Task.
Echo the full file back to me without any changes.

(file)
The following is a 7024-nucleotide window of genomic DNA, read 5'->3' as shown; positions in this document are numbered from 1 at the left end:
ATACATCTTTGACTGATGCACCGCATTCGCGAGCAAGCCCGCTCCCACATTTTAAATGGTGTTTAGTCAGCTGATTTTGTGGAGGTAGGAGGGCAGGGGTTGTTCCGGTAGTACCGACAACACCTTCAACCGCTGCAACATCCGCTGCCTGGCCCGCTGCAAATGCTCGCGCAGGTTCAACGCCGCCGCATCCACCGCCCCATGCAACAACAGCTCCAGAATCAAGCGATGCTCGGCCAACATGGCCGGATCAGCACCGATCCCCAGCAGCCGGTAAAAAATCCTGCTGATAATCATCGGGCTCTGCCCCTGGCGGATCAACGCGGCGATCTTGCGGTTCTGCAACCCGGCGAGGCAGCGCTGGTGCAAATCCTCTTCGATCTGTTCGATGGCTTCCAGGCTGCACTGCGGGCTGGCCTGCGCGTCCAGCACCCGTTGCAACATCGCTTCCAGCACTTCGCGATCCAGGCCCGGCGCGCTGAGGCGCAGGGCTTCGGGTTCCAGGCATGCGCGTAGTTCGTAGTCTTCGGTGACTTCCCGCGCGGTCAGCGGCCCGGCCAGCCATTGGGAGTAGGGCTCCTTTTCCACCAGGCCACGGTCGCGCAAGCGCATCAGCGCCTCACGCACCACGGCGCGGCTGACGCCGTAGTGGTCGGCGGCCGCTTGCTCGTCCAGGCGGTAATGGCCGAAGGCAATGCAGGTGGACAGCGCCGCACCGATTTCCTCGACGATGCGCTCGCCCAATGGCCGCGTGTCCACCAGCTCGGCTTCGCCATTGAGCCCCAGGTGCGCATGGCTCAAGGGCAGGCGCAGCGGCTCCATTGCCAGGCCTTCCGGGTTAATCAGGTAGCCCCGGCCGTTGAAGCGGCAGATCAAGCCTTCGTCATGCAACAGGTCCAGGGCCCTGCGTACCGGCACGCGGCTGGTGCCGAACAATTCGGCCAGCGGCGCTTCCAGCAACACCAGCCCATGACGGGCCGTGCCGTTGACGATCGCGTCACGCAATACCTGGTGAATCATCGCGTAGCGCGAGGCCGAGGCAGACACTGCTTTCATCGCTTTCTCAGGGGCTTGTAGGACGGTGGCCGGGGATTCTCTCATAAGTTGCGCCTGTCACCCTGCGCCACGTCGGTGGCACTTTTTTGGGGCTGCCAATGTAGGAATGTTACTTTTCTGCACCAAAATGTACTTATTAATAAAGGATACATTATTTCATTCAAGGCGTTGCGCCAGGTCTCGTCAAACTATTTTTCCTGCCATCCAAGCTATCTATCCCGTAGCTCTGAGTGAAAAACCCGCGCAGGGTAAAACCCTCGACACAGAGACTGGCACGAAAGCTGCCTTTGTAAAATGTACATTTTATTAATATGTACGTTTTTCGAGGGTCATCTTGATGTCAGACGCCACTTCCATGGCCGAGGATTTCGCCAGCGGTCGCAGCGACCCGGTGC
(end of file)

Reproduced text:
The following is a 7024-nucleotide window of genomic DNA, read 5'->3' as shown; positions in this document are numbered from 1 at the left end:
ATACATCTTTGACTGATGCACCGCATTCGCGAGCAAGCCCGCTCCCACATTTTAAATGGTGTTTAGTCAGCTGATTTTGTGGAGGTAGGAGGGCAGGGGTTGTTCCGGTAGTACCGACAACACCTTCAACCGCTGCAACATCCGCTGCCTGGCCCGCTGCAAATGCTCGCGCAGGTTCAACGCCGCCGCATCCACCGCCCCATGCAACAACAGCTCCAGAATCAAGCGATGCTCGGCCAACATGGCCGGATCAGCACCGATCCCCAGCAGCCGGTAAAAAATCCTGCTGATAATCATCGGGCTCTGCCCCTGGCGGATCAACGCGGCGATCTTGCGGTTCTGCAACCCGGCGAGGCAGCGCTGGTGCAAATCCTCTTCGATCTGTTCGATGGCTTCCAGGCTGCACTGCGGGCTGGCCTGCGCGTCCAGCACCCGTTGCAACATCGCTTCCAGCACTTCGCGATCCAGGCCCGGCGCGCTGAGGCGCAGGGCTTCGGGTTCCAGGCATGCGCGTAGTTCGTAGTCTTCGGTGACTTCCCGCGCGGTCAGCGGCCCGGCCAGCCATTGGGAGTAGGGCTCCTTTTCCACCAGGCCACGGTCGCGCAAGCGCATCAGCGCCTCACGCACCACGGCGCGGCTGACGCCGTAGTGGTCGGCGGCCGCTTGCTCGTCCAGGCGGTAATGGCCGAAGGCAATGCAGGTGGACAGCGCCGCACCGATTTCCTCGACGATGCGCTCGCCCAATGGCCGCGTGTCCACCAGCTCGGCTTCGCCATTGAGCCCCAGGTGCGCATGGCTCAAGGGCAGGCGCAGCGGCTCCATTGCCAGGCCTTCCGGGTTAATCAGGTAGCCCCGGCCGTTGAAGCGGCAGATCAAGCCTTCGTCATGCAACAGGTCCAGGGCCCTGCGTACCGGCACGCGGCTGGTGCCGAACAATTCGGCCAGCGGCGCTTCCAGCAACACCAGCCCATGACGGGCCGTGCCGTTGACGATCGCGTCACGCAATACCTGGTGAATCATCGCGTAGCGCGAGGCCGAGGCAGACACTGCTTTCATCGCTTTCTCAGGGGCTTGTAGGACGGTGGCCGGGGATTCTCTCATAAGTTGCGCCTGTCACCCTGCGCCACGTCGGTGGCACTTTTTTGGGGCTGCCAATGTAGGAATGTTACTTTTCTGCACCAAAATGTACTTATTAATAAAGGATACATTATTTCATTCAAGGCGTTGCGCCAGGTCTCGTCAAACTATTTTTCCTGCCATCCAAGCTATCTATCCCGTAGCTCTGAGTGAAAAACCCGCGCAGGGTAAAACCCTCGACACAGAGACTGGCACGAAAGCTGCCTTTGTAAAATGTACATTTTATTAATATGTACGTTTTTCGAGGGTCATCTTGATGTCAGACGCCACTTCCATGGCCGAGGATTTCGCCAGCGGTCGCAGCGACCCGGTGC